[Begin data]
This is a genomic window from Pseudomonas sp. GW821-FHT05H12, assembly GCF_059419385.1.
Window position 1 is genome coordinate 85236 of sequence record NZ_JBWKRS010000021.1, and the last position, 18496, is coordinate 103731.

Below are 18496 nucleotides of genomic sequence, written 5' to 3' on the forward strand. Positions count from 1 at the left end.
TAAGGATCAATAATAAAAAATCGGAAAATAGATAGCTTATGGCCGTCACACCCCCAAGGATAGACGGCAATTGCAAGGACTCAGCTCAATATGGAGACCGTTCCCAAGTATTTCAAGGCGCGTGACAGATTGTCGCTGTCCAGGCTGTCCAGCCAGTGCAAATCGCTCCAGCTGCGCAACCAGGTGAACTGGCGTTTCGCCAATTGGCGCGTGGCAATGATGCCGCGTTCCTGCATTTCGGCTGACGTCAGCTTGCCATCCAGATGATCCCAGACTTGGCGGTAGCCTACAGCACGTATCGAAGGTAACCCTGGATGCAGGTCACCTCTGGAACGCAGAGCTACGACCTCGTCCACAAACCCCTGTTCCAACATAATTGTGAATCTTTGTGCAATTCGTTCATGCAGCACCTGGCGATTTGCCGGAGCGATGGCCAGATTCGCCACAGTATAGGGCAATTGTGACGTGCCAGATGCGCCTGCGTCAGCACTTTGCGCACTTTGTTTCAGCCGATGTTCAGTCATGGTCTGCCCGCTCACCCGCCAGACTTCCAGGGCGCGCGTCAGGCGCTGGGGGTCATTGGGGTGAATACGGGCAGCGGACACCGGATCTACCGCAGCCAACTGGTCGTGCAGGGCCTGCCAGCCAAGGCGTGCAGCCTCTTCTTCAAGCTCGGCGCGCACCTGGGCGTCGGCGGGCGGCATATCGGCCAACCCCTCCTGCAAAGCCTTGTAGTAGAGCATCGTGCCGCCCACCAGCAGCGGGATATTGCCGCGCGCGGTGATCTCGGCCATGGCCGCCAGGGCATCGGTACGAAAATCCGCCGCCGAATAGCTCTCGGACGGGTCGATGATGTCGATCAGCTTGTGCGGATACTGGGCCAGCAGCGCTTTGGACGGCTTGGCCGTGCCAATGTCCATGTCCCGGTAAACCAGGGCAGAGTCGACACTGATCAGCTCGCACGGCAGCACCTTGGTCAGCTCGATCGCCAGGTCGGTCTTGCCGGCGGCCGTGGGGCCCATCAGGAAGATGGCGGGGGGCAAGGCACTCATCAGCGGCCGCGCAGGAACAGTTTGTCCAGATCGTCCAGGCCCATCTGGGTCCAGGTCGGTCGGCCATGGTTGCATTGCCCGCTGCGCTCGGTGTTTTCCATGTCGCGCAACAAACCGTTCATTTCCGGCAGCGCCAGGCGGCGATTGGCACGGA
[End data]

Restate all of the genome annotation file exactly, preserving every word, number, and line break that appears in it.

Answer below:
This is a genomic window from Pseudomonas sp. GW821-FHT05H12, assembly GCF_059419385.1.
Window position 1 is genome coordinate 85236 of sequence record NZ_JBWKRS010000021.1, and the last position, 18496, is coordinate 103731.

Below are 18496 nucleotides of genomic sequence, written 5' to 3' on the forward strand. Positions count from 1 at the left end.
TAAGGATCAATAATAAAAAATCGGAAAATAGATAGCTTATGGCCGTCACACCCCCAAGGATAGACGGCAATTGCAAGGACTCAGCTCAATATGGAGACCGTTCCCAAGTATTTCAAGGCGCGTGACAGATTGTCGCTGTCCAGGCTGTCCAGCCAGTGCAAATCGCTCCAGCTGCGCAACCAGGTGAACTGGCGTTTCGCCAATTGGCGCGTGGCAATGATGCCGCGTTCCTGCATTTCGGCTGACGTCAGCTTGCCATCCAGATGATCCCAGACTTGGCGGTAGCCTACAGCACGTATCGAAGGTAACCCTGGATGCAGGTCACCTCTGGAACGCAGAGCTACGACCTCGTCCACAAACCCCTGTTCCAACATAATTGTGAATCTTTGTGCAATTCGTTCATGCAGCACCTGGCGATTTGCCGGAGCGATGGCCAGATTCGCCACAGTATAGGGCAATTGTGACGTGCCAGATGCGCCTGCGTCAGCACTTTGCGCACTTTGTTTCAGCCGATGTTCAGTCATGGTCTGCCCGCTCACCCGCCAGACTTCCAGGGCGCGCGTCAGGCGCTGGGGGTCATTGGGGTGAATACGGGCAGCGGACACCGGATCTACCGCAGCCAACTGGTCGTGCAGGGCCTGCCAGCCAAGGCGTGCAGCCTCTTCTTCAAGCTCGGCGCGCACCTGGGCGTCGGCGGGCGGCATATCGGCCAACCCCTCCTGCAAAGCCTTGTAGTAGAGCATCGTGCCGCCCACCAGCAGCGGGATATTGCCGCGCGCGGTGATCTCGGCCATGGCCGCCAGGGCATCGGTACGAAAATCCGCCGCCGAATAGCTCTCGGACGGGTCGATGATGTCGATCAGCTTGTGCGGATACTGGGCCAGCAGCGCTTTGGACGGCTTGGCCGTGCCAATGTCCATGTCCCGGTAAACCAGGGCAGAGTCGACACTGATCAGCTCGCACGGCAGCACCTTGGTCAGCTCGATCGCCAGGTCGGTCTTGCCGGCGGCCGTGGGGCCCATCAGGAAGATGGCGGGGGGCAAGGCACTCATCAGCGGCCGCGCAGGAACAGTTTGTCCAGATCGTCCAGGCCCATCTGGGTCCAGGTCGGTCGGCCATGGTTGCATTGCCCGCTGCGCTCGGTGTTTTCCATGTCGCGCAACAAACCGTTCATTTCCGGCAGCGCCAGGCGGCGATTGGCACGGA